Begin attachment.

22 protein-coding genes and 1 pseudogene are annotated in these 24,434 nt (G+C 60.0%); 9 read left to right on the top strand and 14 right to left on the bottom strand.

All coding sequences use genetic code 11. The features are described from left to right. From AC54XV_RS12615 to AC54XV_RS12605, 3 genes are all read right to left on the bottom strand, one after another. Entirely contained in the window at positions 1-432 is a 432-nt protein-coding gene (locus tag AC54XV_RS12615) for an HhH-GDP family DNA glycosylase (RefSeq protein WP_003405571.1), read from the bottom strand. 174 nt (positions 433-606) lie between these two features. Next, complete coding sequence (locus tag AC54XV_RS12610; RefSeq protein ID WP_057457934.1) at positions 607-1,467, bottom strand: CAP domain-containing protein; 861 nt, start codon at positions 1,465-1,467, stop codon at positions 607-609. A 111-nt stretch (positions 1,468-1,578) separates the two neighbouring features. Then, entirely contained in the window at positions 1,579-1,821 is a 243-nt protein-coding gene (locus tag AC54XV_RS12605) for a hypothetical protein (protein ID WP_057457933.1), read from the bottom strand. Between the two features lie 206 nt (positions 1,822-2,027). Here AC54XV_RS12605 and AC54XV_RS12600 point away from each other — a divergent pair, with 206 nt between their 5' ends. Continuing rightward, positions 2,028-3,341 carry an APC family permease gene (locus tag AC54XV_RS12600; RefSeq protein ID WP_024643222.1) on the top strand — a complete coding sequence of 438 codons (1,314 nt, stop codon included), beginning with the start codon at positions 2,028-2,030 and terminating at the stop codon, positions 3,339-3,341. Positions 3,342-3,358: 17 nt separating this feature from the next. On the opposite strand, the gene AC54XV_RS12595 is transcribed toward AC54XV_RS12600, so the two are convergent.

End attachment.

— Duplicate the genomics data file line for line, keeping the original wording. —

22 protein-coding genes and 1 pseudogene are annotated in these 24,434 nt (G+C 60.0%); 9 read left to right on the top strand and 14 right to left on the bottom strand.

All coding sequences use genetic code 11. The features are described from left to right. From AC54XV_RS12615 to AC54XV_RS12605, 3 genes are all read right to left on the bottom strand, one after another. Entirely contained in the window at positions 1-432 is a 432-nt protein-coding gene (locus tag AC54XV_RS12615) for an HhH-GDP family DNA glycosylase (RefSeq protein WP_003405571.1), read from the bottom strand. 174 nt (positions 433-606) lie between these two features. Next, complete coding sequence (locus tag AC54XV_RS12610; RefSeq protein ID WP_057457934.1) at positions 607-1,467, bottom strand: CAP domain-containing protein; 861 nt, start codon at positions 1,465-1,467, stop codon at positions 607-609. A 111-nt stretch (positions 1,468-1,578) separates the two neighbouring features. Then, entirely contained in the window at positions 1,579-1,821 is a 243-nt protein-coding gene (locus tag AC54XV_RS12605) for a hypothetical protein (protein ID WP_057457933.1), read from the bottom strand. Between the two features lie 206 nt (positions 1,822-2,027). Here AC54XV_RS12605 and AC54XV_RS12600 point away from each other — a divergent pair, with 206 nt between their 5' ends. Continuing rightward, positions 2,028-3,341 carry an APC family permease gene (locus tag AC54XV_RS12600; RefSeq protein ID WP_024643222.1) on the top strand — a complete coding sequence of 438 codons (1,314 nt, stop codon included), beginning with the start codon at positions 2,028-2,030 and terminating at the stop codon, positions 3,339-3,341. Positions 3,342-3,358: 17 nt separating this feature from the next. On the opposite strand, the gene AC54XV_RS12595 is transcribed toward AC54XV_RS12600, so the two are convergent.